- Wind in a Box
One of the most highly anticipated poetry volumes of the year was Terrance Hayes's third collection, Wind in a Box. If there can be such a thing as a "hot" poet in contemporary American poetry, Terrance Hayes is it. His second book, Hip Logic, won the 2002 National Poetry Series and recently went into a second printing with Penguin (it sells!). His first book, Muscular Music, won the Kate Tufts Discovery Award and was reissued last year as a Carnegie Mellon Contemporary Classic.
More telling than the awards and publishing success, though, is the word of mouth on the street—or, in poetry's case, in creative writing programs and the hotels of AWP meetings. Before I read a single line of Terrance Hayes, his splendid black dome (now topped off with a mohawk) was pointed out to me at AWP in Baltimore, easily visible above the herds of shorter white poets. There is a buzz about his name: many people who have not even read his books or, indeed, any contemporary poetry at all, have heard of him—or claim to have heard of him, so as not to appear uncool. Poets I know who cannot agree on anything agree on "liking" Hayes.
This phenomenon can be explained to some extent by the way Hayes straddles different categories as a poet, offering readers a little of everything. There is something in his work for race poets, confessional poets, language poets; he appeals to both traditionalist and avant-garde sensibilities. In Wind in a Box, just as in his first two collections, Hayes dramatically shifts gears with each section, so that the voice, style and content of one section do not prepare the reader [End Page 179] for what is coming in the next. And because of Wind in a Box's four/four structure—with only four poems to a section—the reader barely has time to grow comfortable within each section. Hayes delights in this sort of "Now you see me, now you don't" Proteus act, skirting the reader's expectations and staying on the imaginative move. Not surprisingly, the form he takes up most often in his new book is the dramatic monologue, as it allows many different winds—Amiri Baraka, Dr. Seuss, Etheridge Knight—to fill the boxes of his poems.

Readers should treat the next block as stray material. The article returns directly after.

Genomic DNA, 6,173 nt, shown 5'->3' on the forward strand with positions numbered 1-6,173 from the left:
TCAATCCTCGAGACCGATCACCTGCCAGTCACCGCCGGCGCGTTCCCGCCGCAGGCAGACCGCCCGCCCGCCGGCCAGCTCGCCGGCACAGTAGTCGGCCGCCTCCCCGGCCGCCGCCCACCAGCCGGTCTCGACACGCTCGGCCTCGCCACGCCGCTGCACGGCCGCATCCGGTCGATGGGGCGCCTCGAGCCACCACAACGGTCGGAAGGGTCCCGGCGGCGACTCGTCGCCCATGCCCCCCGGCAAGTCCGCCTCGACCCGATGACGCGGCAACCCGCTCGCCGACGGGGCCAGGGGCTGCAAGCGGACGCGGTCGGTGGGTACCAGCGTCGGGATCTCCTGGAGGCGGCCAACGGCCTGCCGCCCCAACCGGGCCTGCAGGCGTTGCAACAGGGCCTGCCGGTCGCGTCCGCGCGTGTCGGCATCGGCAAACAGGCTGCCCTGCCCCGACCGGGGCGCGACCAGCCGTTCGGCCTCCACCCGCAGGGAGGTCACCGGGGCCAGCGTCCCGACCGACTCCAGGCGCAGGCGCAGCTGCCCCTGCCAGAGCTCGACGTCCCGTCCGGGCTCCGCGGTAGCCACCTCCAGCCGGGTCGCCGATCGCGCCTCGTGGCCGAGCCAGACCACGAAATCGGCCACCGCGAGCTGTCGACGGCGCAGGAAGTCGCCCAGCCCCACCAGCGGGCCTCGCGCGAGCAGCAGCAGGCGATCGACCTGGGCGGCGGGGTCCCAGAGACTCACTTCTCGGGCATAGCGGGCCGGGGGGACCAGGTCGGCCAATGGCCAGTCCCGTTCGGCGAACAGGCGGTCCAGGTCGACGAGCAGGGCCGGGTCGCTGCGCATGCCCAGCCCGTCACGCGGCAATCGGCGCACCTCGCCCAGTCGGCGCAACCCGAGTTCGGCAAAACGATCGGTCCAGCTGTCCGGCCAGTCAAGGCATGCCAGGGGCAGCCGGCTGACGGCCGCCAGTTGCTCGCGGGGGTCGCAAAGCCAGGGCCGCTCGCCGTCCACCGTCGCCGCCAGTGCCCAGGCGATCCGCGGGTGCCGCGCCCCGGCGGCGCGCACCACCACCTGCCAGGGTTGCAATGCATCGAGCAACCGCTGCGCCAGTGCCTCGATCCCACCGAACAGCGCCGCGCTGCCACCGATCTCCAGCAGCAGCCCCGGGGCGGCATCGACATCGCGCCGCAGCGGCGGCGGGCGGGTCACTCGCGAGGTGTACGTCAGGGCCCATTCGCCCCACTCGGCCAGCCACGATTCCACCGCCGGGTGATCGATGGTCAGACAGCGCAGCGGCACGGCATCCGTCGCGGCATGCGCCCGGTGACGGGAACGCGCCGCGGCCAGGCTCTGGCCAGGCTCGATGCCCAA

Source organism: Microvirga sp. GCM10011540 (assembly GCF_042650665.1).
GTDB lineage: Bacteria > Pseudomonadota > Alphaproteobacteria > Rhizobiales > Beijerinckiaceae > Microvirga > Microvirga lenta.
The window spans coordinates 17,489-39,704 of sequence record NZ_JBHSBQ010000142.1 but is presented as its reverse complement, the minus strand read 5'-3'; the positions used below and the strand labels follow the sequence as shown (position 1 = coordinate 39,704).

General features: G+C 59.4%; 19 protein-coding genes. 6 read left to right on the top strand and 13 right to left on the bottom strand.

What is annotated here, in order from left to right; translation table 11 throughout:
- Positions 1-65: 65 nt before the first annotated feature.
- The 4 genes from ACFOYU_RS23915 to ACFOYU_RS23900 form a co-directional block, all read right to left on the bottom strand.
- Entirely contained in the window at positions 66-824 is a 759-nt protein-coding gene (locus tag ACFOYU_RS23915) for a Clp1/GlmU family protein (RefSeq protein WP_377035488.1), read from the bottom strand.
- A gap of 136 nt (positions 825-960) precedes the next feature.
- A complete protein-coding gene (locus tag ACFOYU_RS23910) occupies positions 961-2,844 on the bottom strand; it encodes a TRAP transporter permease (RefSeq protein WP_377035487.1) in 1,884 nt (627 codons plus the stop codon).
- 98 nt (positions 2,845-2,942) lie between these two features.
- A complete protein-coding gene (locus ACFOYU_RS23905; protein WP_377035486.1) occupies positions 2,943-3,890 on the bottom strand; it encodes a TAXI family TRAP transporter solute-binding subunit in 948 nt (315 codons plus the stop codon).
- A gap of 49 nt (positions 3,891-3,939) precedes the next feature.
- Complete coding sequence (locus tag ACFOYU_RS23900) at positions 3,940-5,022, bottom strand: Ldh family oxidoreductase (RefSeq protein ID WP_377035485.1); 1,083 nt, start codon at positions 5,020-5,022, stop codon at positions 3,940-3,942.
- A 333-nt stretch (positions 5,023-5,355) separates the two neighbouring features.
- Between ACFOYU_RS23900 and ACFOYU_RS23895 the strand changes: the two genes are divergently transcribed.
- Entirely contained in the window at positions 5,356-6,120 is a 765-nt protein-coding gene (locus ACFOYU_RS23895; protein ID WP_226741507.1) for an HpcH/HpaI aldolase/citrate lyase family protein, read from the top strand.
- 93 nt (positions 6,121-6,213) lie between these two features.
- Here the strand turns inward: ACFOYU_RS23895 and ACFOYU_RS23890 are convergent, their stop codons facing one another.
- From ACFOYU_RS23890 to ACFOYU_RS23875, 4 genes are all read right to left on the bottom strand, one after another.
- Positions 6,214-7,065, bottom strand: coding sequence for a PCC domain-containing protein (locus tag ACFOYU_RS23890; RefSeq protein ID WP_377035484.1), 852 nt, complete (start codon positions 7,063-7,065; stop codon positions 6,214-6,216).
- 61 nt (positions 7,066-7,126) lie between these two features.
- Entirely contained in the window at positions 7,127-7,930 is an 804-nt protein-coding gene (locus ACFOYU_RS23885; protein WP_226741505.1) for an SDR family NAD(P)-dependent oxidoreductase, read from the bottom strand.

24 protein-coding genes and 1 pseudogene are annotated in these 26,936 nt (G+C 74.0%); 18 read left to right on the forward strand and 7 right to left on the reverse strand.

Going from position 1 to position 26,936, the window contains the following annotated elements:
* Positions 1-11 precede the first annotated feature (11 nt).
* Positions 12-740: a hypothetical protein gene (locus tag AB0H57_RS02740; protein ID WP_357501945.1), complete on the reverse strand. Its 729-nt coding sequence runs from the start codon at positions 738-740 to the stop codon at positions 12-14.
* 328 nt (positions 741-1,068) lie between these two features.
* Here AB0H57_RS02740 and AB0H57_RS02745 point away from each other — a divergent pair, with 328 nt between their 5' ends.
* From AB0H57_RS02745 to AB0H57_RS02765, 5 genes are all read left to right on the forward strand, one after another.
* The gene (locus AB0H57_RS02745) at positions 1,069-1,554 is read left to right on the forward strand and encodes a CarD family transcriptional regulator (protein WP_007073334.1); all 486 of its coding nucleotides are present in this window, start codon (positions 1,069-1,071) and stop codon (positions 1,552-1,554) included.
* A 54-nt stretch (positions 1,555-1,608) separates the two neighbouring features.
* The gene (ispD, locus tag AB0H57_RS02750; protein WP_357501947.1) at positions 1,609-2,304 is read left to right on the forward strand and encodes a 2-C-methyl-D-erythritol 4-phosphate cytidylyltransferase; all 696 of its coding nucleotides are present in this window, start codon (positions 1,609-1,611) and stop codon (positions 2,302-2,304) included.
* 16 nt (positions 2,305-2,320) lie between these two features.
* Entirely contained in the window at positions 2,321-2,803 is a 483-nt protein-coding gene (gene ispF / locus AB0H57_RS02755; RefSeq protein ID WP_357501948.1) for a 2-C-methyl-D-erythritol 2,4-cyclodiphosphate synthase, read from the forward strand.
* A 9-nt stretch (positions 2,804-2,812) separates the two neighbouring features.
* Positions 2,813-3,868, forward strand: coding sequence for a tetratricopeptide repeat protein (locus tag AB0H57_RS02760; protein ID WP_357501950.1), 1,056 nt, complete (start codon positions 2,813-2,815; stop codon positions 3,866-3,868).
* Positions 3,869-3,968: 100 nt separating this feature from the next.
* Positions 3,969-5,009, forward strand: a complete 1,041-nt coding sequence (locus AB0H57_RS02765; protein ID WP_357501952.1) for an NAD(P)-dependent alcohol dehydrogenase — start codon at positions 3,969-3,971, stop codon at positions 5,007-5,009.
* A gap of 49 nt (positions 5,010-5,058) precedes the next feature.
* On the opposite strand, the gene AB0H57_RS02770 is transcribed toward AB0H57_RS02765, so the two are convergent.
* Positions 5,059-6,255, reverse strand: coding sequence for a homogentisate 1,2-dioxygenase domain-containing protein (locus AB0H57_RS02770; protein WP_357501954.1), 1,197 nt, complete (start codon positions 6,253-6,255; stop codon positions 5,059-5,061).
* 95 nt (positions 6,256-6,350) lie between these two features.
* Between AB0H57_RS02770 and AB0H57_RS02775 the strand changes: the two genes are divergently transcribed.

With growing popularity come greater expectations, and Hayes shows the right instincts in not wanting to be any one kind of poet to meet demand. There is a healthy restlessness to his work; he is not interested in writing a consistently recognizable "Terrance Hayes poem" but in setting himself new challenges, discovering the full range of his abilities. As a rising AfricanAmerican poet, Hayes must inevitably feel a strong set of expectations to "represent" the AfricanAmerican community, and in his new book he wrestles more explicitly with questions of race and identity than in his first two books, as if conscious of the extra attention his new visibility brings. The opening of "Woofer (When I Consider the African-American)," the lead poem in the first section, is so openly rhetorical as to seem a response to a challenge to deal more directly with race in his work:
When I consider the much discussed dilemma of the African-American, I think not of the diasporic middle passing, unchained, juke, jock, and jiving sons and daughters of what sleek dashikied poets and tether fisted Nationalists commonly call Mother Africa, but of an ex-girlfriend who was the child of a black-skinned Ghanaian beauty and Jewish- American, globetrotting ethnomusicologist.
Characteristically, Hayes swerves away from a more generic narrative of AfricanAmerican experience to offer a personal story about a relationship with a girl of mixed blood. The "dilemma" of the AfricanAmerican, he argues, must be discussed in all of its individualized complications, especially when those complications come in the form of connections to people of other races.
Wind in a Box is a very poised collection. Hayes places the four most accessible, conventionally autobiographical lyric narratives [End Page 180] about race in the first section, then disorients...